Amid a swirl of national affairs, two rock-steady debaters

Neither Alaska Gov. Sarah Palin nor Delaware Sen. Joe Biden did their campaigns harm in St. Louis. For the less-seasoned Palin, that was an accomplishment. But her ticket is still playing catch-up.
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Neither Alaska Gov. Sarah Palin nor Delaware Sen. Joe Biden did their campaigns harm in St. Louis. For the less-seasoned Palin, that was an accomplishment. But her ticket is still playing catch-up.

A record viewing audience watched the nationally televised vice-presidential candidate debate Thursday night, Oct. 2. They got a good show. When it was over, things stood just about where they were before the debate began — that is, with Obama-Biden holding a 5 percent lead nationally over McCain-Palin (as per the most recent Gallup Daily tracking poll).

Meanwhile, the context of their showdown in St. Louis was anything but stable:

  • The financial rescue package, passed in the Senate, had not yet been passed in the House of Representatives. The Dow fell 348 points during the day Thursday.
  • Several major-state polls showed Obama-Biden forging into the lead. NBC's polling director went to far as to state that Democrats might already have clinched victory.
  • The Obama-Biden ticket's surge was attributed by most analysts to the ascendance of financial/economic issues, where voters traditionally have preferred Democrats.
  • Unseen by most analysts, the Obama-Biden campaign had made major media investments in key states over the previous week. So had independent committees waging negative campaigns against McCain-Palin.
  • Entering his debate last week with Sen. Barack Obama, Sen. John McCain had weathered several rocky campaign days. McCain fought Obama to a draw and pulled himself up. Entering Thursday's debate, Palin was in exactly the same position. Weak performances in network TV interviews had hurt her. She, too, held her own with Biden and thus broke her bad streak. In particular, she probably reclaimed support among female voters who were having second thoughts about her.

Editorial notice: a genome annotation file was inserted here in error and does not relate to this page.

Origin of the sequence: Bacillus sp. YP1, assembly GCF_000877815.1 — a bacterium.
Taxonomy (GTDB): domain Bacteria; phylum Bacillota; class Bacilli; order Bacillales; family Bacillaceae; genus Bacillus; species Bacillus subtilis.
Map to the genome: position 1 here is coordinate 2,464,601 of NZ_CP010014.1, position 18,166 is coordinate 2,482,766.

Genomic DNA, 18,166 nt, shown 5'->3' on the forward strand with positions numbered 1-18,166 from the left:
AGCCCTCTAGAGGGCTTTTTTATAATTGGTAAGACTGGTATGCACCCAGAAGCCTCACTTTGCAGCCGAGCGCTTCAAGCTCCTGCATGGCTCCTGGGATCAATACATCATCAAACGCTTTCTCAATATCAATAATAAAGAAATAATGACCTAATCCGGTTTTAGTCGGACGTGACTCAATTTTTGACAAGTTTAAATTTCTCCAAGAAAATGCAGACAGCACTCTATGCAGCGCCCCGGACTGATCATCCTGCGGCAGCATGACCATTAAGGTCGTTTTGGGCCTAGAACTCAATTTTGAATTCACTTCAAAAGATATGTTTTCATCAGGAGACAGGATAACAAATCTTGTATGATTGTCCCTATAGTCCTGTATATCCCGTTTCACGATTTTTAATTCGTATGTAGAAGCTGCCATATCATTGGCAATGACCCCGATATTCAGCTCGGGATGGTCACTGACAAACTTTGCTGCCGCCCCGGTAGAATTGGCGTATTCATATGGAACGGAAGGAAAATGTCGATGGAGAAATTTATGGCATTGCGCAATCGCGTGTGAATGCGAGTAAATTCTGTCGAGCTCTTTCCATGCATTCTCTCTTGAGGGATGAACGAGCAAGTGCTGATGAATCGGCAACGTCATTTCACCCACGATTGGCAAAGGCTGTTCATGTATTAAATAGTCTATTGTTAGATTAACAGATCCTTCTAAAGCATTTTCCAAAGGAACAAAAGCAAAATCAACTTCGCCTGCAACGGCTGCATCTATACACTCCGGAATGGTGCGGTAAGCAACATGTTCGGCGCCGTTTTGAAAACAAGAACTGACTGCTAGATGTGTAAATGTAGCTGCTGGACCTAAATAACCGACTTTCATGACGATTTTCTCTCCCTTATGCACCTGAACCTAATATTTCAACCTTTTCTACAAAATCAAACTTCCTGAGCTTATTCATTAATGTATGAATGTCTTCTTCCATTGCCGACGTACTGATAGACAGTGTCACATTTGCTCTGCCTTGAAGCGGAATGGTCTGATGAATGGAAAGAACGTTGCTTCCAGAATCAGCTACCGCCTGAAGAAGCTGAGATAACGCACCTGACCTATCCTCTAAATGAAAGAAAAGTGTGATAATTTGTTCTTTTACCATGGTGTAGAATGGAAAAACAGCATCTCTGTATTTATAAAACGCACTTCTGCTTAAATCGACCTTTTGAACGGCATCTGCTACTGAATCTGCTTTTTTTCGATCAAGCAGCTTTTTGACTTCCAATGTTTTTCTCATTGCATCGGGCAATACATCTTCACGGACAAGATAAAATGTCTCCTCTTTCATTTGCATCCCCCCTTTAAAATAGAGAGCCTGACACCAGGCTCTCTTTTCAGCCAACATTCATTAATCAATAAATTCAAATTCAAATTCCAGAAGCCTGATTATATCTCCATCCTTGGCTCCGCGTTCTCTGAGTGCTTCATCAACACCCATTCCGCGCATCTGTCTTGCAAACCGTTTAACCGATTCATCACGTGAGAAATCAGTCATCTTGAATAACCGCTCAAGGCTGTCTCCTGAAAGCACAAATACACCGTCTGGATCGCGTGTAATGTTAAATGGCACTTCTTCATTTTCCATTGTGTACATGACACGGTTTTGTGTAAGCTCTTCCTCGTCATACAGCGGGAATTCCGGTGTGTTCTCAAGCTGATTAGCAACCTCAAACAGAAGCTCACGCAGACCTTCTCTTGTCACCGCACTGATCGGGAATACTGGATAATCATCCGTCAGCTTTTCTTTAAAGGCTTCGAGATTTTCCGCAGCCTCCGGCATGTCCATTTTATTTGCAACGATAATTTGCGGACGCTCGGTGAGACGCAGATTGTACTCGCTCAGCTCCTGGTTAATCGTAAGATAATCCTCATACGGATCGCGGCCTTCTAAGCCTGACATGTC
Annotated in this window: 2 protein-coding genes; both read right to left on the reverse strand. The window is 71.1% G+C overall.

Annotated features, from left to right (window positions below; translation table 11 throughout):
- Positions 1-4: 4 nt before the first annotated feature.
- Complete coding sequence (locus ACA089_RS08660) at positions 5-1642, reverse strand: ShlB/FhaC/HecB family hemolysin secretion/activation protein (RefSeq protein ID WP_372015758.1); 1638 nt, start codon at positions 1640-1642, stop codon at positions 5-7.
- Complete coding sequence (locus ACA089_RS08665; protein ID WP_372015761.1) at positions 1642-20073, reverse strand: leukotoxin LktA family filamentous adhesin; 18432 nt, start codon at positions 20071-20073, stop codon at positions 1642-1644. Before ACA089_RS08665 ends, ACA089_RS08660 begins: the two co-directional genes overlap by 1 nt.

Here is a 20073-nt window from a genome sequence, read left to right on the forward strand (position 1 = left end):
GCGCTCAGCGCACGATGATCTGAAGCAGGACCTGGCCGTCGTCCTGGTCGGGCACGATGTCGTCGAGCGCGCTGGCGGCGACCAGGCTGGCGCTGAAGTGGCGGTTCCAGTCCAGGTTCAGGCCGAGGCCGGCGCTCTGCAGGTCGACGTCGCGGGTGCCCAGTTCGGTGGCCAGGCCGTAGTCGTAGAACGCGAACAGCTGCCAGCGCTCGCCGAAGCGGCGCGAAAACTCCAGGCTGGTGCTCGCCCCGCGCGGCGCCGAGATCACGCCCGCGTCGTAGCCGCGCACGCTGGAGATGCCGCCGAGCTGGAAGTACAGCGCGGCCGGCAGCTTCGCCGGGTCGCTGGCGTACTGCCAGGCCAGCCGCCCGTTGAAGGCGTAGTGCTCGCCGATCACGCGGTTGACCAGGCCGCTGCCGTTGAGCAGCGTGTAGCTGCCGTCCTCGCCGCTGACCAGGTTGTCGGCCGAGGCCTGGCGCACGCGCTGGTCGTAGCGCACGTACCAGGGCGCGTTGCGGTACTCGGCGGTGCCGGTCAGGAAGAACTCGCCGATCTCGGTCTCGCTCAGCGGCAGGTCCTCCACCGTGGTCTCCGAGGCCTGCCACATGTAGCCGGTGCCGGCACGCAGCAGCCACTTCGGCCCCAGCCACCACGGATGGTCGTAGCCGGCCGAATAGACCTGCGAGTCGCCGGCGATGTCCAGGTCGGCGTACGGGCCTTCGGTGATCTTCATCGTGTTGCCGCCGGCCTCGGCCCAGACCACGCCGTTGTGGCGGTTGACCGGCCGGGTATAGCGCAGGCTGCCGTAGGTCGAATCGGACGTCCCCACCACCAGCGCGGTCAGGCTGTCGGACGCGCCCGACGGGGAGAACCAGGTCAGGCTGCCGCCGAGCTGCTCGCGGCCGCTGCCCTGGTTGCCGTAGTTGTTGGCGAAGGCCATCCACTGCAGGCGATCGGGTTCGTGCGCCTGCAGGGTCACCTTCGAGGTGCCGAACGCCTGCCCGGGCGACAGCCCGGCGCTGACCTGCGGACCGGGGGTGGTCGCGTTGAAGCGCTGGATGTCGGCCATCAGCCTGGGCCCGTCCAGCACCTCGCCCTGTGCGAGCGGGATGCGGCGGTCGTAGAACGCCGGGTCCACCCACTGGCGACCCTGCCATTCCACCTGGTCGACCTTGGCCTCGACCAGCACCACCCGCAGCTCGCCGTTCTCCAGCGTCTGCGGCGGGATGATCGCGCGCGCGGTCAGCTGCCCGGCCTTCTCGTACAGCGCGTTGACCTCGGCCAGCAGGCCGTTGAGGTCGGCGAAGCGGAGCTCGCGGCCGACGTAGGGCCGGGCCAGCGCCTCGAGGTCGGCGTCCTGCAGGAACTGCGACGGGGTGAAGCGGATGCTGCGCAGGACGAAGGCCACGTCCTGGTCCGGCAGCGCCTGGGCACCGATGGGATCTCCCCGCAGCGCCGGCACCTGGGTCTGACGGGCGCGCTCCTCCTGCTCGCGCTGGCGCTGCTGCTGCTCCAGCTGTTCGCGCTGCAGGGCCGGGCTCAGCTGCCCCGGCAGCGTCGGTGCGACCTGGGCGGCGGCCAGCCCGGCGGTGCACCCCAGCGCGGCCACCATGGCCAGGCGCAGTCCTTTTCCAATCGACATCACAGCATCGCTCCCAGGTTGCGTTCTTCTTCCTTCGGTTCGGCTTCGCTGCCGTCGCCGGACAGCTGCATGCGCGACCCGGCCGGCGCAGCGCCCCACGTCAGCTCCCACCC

Neither candidate made a major blunder Thursday. Both did a good job of representing their presidential candidates' views. Sen. Joe Biden, chair of the Senate Foreign Relations Committee, showed his knowledgeability on overseas issues and also was able to cite legislative history on domestic issues of which Alaska Gov. Sarah Palin lacked knowledge. But Palin held her own on foreign, domestic, and economic policy. She was poised, well-briefed, and exceeded expectations about her performance.

Morning-after analysts will find minor errors or misstatements by both Biden and Palin. But none were important enough to make any difference with voters. Biden reinforced Democratic partisans; Palin reinforced Republicans. I doubt independent or undecided voters were swayed greatly in either direction as a result of the debate. Polling data a day or two hence will tell us about that.

Now, where we do we stand?

The Obama-Biden lead of 5-6 points is not important in itself. An event or campaign occurrence can cause a swing that large in 24 hours. But Democrats have several strong strategic advantages now.

First, so long as finance/economics remain at center stage, voters will continue to lean Democratic. Second, Obama-Biden are better financed and will be able to pour media and organizational money into key swing states. As noted above, McCain and Palin each has had a several-day slump in the general-election campaign and bounced back. Obama-Biden have held generally steady. In sports terms, the Republicans have had to keep rallying from behind, without ever pulling even. If nothing changes, an Obama-Biden victory seems likely. But remember, an unforeseen international event, scandal, or October surprise could change that.

Finally, a personal word. As a lifelong Democrat, I favor Obama-Biden. I have known Biden for many years and have seen him put foot in mouth or become verbose on previous occasions. He did not do that Thursday. He gave a strong, tight performance. Palin, a relative newcomer, held her own and did a professional job in her own right. Both handed the batons back to their No. 1s for their remaining two debates without having done them harm.

Biden choked back a tear as he told of losing his wife and child in an accident. Palin shone through as highly intelligent if still relatively inexperienced. Each, at debate's end, clearly had gained respect for the other. Given their body language during the debate, I also think they came to like each other. Good people, with similar origins, worthy of our pride.


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About the Authors & Contributors

Ted Van Dyk

Ted Van Dyk

Ted Van Dyk has been active in national policy and politics since 1961, serving in the White House and State Department and as policy director of several Democratic presidential campaigns. He is author of Heroes, Hacks and Fools and numerous essays in national publications. You can reach him in care of